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A Dictionary of Greek and Roman biography and mythology (ed. William Smith) 9 9 Browse Search
Aristotle, Politics 1 1 Browse Search
Diodorus Siculus, Library 1 1 Browse Search
Pindar, Odes (ed. Diane Arnson Svarlien) 1 1 Browse Search
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Aristotle, Politics, Book 2, section 1267b (search)
ly owned slaves and are not to furnish any complement of the citizen-body. But if it is proper to have public slaves, the laborers employed upon the public works ought to be of that status (as is the case at Epidamnus and as Diophantus once tried to institute at Athens).These remarks may serve fairly well to indicate such meritsand defects as may be contained in the constitution of Phaleas.HippodamusA famous architect and town-planner (see 1330b 24) circa 475 B.C. son of Euryphon, a Milesian (who invented the division of cities into blocks and cut up Piraeus, and who also became somewhat eccentric in his general mode of life owing to a desire for distinction, so that some people thought that he lived too fussily, with a quantity of hairAt Sparta men wore their hair long, but at Athens this was the mark of a dandy. and expensive ornaments, and also a quantity of cheap yet warm clothes not only in winter but also in the
Diodorus Siculus, Library, Book XI, Chapter 50 (search)
475 B.C.When Dromocleides was archon in Athens, the Romans elected as consuls Marcus Fabius and Gnaeus Manlius. In this year the Lacedaemonians, now that for no good reason they had lost the command of the sea, were resentful; consequently they were incensed at the Greeks who had fallen away from them and continued to threaten them with the appropriate punishment. And when a meeting of the GerousiaThe Spartan Senate, composed of thirty members. was convened, they considered making war upon the Athenians for the sake of regaining the command of the sea. Likewise, when the general Assembly was convened, the younger men and the majority of the others were eager to recover the leadership, believing that, if they could secure it, they would enjoy great wealth, Sparta in general would be made greater and more powerful, and the estates of its private citizens would receive a great increase of prosperity. They kept calling to mind also the ancien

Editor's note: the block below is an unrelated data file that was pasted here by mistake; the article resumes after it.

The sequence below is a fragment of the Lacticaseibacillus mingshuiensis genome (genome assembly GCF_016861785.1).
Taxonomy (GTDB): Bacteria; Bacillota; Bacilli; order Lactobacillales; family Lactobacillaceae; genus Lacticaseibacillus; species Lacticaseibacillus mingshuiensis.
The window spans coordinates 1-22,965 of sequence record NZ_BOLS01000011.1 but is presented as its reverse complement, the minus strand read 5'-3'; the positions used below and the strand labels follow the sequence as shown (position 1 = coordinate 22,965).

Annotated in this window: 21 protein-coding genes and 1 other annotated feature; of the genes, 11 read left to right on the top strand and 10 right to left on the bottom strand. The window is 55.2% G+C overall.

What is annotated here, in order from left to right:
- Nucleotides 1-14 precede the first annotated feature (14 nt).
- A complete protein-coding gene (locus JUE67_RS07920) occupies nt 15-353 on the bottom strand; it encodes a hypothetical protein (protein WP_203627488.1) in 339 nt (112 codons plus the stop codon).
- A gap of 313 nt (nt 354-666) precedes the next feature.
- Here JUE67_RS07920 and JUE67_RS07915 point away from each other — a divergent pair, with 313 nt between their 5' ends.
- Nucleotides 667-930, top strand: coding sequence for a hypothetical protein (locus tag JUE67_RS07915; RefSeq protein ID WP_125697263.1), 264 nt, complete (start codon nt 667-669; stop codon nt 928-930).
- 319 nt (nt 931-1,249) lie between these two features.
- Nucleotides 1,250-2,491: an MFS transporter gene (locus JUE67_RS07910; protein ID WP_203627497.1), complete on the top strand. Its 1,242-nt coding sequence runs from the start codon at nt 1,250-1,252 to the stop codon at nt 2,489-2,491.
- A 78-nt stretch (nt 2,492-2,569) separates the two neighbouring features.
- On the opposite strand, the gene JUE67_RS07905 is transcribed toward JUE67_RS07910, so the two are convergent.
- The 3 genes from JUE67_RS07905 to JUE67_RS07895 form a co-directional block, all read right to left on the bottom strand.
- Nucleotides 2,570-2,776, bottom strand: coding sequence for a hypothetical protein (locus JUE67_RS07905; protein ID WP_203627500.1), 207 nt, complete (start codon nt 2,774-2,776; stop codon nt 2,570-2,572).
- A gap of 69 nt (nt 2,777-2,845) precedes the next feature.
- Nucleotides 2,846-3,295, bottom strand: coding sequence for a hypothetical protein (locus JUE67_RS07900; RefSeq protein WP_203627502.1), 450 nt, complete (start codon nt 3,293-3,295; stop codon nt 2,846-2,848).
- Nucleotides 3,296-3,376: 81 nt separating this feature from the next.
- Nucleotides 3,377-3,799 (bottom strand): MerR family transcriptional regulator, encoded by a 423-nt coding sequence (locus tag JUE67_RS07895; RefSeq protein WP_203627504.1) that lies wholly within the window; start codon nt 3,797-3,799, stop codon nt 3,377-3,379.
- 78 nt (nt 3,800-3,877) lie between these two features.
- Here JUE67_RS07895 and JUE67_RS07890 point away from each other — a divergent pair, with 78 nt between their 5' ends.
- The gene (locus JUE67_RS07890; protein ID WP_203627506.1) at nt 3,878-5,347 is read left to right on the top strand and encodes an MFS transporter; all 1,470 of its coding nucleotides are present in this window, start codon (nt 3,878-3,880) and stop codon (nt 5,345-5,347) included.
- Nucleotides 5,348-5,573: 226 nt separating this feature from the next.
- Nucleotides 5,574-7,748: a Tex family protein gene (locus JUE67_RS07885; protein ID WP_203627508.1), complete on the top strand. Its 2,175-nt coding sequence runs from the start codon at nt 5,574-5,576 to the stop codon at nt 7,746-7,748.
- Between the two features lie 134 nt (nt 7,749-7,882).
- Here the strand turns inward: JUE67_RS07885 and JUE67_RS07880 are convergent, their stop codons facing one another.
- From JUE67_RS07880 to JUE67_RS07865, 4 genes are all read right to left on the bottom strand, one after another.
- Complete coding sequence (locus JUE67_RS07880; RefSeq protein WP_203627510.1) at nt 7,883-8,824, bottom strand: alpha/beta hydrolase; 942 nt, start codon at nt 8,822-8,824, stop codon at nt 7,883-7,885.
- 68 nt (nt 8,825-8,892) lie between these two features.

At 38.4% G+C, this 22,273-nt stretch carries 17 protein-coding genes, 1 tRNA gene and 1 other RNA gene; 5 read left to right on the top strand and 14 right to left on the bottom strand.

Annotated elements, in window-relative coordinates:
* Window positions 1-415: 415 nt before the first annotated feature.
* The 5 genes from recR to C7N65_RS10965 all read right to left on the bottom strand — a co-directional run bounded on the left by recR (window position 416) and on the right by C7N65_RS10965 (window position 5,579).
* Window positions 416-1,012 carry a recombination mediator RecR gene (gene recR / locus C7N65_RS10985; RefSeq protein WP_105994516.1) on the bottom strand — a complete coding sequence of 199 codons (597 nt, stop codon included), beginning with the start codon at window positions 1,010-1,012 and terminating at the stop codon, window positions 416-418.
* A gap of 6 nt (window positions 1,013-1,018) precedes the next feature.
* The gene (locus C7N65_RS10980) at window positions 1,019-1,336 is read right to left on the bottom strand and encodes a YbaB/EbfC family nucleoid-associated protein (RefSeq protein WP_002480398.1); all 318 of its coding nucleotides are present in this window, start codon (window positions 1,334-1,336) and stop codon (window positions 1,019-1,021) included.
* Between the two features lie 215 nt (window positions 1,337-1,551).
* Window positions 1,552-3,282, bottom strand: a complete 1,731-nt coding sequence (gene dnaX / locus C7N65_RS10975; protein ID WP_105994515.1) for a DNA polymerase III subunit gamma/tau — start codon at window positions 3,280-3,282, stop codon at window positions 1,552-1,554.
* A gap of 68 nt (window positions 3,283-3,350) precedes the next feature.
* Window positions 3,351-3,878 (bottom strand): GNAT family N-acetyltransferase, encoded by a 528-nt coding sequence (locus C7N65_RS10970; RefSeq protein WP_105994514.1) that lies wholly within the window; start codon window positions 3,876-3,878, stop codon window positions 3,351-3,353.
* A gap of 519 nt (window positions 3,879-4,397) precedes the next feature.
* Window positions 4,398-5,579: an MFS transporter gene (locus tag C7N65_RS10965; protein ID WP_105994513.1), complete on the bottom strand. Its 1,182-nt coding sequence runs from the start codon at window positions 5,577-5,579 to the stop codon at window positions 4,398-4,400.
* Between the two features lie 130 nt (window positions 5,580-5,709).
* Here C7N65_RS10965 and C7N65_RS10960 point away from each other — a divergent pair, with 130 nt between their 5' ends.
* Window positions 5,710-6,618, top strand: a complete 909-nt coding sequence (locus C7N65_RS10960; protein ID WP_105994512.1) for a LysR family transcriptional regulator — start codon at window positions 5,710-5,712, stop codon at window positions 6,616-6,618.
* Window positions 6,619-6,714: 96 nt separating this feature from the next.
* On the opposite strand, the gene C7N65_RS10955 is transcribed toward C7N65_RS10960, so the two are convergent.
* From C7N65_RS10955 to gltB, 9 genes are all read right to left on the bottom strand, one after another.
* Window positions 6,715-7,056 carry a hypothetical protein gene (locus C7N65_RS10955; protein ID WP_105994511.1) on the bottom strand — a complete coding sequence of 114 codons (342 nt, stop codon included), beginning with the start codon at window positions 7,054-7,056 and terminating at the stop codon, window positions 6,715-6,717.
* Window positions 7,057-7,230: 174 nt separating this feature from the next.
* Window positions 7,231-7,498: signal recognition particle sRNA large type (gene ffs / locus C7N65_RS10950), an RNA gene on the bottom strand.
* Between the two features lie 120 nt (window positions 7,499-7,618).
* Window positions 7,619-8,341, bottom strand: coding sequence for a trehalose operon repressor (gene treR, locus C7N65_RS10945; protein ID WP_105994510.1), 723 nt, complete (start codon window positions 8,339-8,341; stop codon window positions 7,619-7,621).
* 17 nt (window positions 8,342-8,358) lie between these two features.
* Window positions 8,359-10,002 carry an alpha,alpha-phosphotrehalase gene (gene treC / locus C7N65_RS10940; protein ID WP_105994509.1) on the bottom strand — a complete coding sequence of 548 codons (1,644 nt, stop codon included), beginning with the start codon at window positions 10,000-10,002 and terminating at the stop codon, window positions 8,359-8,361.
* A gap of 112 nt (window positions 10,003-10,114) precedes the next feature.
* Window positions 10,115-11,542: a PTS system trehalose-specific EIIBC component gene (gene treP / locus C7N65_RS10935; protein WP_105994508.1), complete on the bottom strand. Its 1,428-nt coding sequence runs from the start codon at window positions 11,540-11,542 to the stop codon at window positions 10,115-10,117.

Pindar, Nemean (ed. Diane Arnson Svarlien), Nemean 3 For Aristocleides of Aegina Pancratium ?475 B. C. (search)
Nemean 3 For Aristocleides of Aegina Pancratium ?475 B. C. Queenly Muse, our mother! I entreat you, come in the sacred month of Nemea to the much-visited Dorian island of Aegina. For beside the waters of the Asopus young men are waiting, craftsmen of honey-voicedvictory-songs, seeking your voice. Various deeds thirst for various things; but victory in the games loves song most of all, the most auspicious attendant of garlands and of excellence. Send an abundance of it, from my wisdom;begin, divine daughter, an acceptable hymn to the ruler of the cloud-filled sky, and I will communicate it by the voices of those singers and by the lyre. The hymn will have a pleasant toil, to be the glory of the land where the ancient Myrmidons lived, whose marketplace, famous long ago,Aristocleides, through your ordinance, did not stain with dishonor by proving himself too weak in the strenuous course of the pancratium. But in the deep plain of Nemea, his triumph-song brings a healing cure for wearyi
A Dictionary of Greek and Roman biography and mythology (ed. William Smith), (search)
Caedi'cia Gens plebeian. A person of this name was a tribune of the plebs as early as B. C. 475, but the first of the gens who obtained the consulship was Q. Caedicius Noctua, in B. C. 289. The only cognomen occurring in this gens is NOCTUA: for those who have no surname, see CAEDICIUS. The name does not occur at all in the later times of the republic; but a Caedicius is mentioned twice by Juvenal (13.197, 16.46).
Caedi'cius 1. L. Caedicius, tribune of the plebs, B. C. 475, brought to trial Sp. Servilius Priscus Structus, the consul of the preceding year. (Liv. 2.52; Dionys. A. R. 9.28.)